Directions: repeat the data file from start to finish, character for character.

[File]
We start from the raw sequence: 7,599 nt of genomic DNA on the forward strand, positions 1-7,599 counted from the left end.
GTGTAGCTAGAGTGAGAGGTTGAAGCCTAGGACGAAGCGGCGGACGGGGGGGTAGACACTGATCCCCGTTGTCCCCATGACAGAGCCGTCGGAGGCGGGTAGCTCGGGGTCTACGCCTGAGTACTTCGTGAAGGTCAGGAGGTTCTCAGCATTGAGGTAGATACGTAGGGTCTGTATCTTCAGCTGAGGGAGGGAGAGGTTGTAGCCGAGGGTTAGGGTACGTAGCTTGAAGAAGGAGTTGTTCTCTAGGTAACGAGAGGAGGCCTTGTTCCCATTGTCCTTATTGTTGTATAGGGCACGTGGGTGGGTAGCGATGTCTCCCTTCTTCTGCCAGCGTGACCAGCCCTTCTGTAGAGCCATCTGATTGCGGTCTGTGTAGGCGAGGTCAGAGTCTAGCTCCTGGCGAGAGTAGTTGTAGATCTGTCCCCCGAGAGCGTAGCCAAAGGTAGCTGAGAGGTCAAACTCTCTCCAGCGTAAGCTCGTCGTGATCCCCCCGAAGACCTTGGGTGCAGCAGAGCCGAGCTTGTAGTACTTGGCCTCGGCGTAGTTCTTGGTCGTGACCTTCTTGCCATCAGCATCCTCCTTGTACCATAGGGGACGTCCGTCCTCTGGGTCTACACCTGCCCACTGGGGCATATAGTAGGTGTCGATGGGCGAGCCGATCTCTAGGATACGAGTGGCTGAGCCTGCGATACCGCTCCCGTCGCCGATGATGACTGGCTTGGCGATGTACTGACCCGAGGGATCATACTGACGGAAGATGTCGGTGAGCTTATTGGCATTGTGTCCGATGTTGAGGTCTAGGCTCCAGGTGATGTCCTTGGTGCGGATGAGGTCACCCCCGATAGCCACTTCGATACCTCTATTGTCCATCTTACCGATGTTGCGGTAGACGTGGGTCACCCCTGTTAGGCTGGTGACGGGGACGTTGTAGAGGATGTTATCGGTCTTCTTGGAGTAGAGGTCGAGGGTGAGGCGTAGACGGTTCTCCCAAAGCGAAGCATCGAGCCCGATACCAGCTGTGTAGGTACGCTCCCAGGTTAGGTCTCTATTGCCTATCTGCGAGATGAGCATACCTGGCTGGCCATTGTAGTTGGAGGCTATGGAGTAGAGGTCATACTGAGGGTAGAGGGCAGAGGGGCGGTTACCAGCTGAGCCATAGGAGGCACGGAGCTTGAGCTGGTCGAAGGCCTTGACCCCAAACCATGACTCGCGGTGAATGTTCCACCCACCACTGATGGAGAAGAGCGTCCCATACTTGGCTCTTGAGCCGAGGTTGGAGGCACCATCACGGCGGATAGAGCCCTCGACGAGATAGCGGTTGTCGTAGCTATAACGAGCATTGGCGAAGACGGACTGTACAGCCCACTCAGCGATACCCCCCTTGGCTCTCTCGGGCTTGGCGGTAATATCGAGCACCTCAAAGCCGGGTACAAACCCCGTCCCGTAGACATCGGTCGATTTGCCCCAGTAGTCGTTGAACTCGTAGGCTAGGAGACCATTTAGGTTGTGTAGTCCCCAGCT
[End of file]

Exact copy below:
We start from the raw sequence: 7,599 nt of genomic DNA on the forward strand, positions 1-7,599 counted from the left end.
GTGTAGCTAGAGTGAGAGGTTGAAGCCTAGGACGAAGCGGCGGACGGGGGGGTAGACACTGATCCCCGTTGTCCCCATGACAGAGCCGTCGGAGGCGGGTAGCTCGGGGTCTACGCCTGAGTACTTCGTGAAGGTCAGGAGGTTCTCAGCATTGAGGTAGATACGTAGGGTCTGTATCTTCAGCTGAGGGAGGGAGAGGTTGTAGCCGAGGGTTAGGGTACGTAGCTTGAAGAAGGAGTTGTTCTCTAGGTAACGAGAGGAGGCCTTGTTCCCATTGTCCTTATTGTTGTATAGGGCACGTGGGTGGGTAGCGATGTCTCCCTTCTTCTGCCAGCGTGACCAGCCCTTCTGTAGAGCCATCTGATTGCGGTCTGTGTAGGCGAGGTCAGAGTCTAGCTCCTGGCGAGAGTAGTTGTAGATCTGTCCCCCGAGAGCGTAGCCAAAGGTAGCTGAGAGGTCAAACTCTCTCCAGCGTAAGCTCGTCGTGATCCCCCCGAAGACCTTGGGTGCAGCAGAGCCGAGCTTGTAGTACTTGGCCTCGGCGTAGTTCTTGGTCGTGACCTTCTTGCCATCAGCATCCTCCTTGTACCATAGGGGACGTCCGTCCTCTGGGTCTACACCTGCCCACTGGGGCATATAGTAGGTGTCGATGGGCGAGCCGATCTCTAGGATACGAGTGGCTGAGCCTGCGATACCGCTCCCGTCGCCGATGATGACTGGCTTGGCGATGTACTGACCCGAGGGATCATACTGACGGAAGATGTCGGTGAGCTTATTGGCATTGTGTCCGATGTTGAGGTCTAGGCTCCAGGTGATGTCCTTGGTGCGGATGAGGTCACCCCCGATAGCCACTTCGATACCTCTATTGTCCATCTTACCGATGTTGCGGTAGACGTGGGTCACCCCTGTTAGGCTGGTGACGGGGACGTTGTAGAGGATGTTATCGGTCTTCTTGGAGTAGAGGTCGAGGGTGAGGCGTAGACGGTTCTCCCAAAGCGAAGCATCGAGCCCGATACCAGCTGTGTAGGTACGCTCCCAGGTTAGGTCTCTATTGCCTATCTGCGAGATGAGCATACCTGGCTGGCCATTGTAGTTGGAGGCTATGGAGTAGAGGTCATACTGAGGGTAGAGGGCAGAGGGGCGGTTACCAGCTGAGCCATAGGAGGCACGGAGCTTGAGCTGGTCGAAGGCCTTGACCCCAAACCATGACTCGCGGTGAATGTTCCACCCACCACTGATGGAGAAGAGCGTCCCATACTTGGCTCTTGAGCCGAGGTTGGAGGCACCATCACGGCGGATAGAGCCCTCGACGAGATAGCGGTTGTCGTAGCTATAACGAGCATTGGCGAAGACGGACTGTACAGCCCACTCAGCGATACCCCCCTTGGCTCTCTCGGGCTTGGCGGTAATATCGAGCACCTCAAAGCCGGGTACAAACCCCGTCCCGTAGACATCGGTCGATTTGCCCCAGTAGTCGTTGAACTCGTAGGCTAGGAGACCATTTAGGTTGTGTAGTCCCCAGCT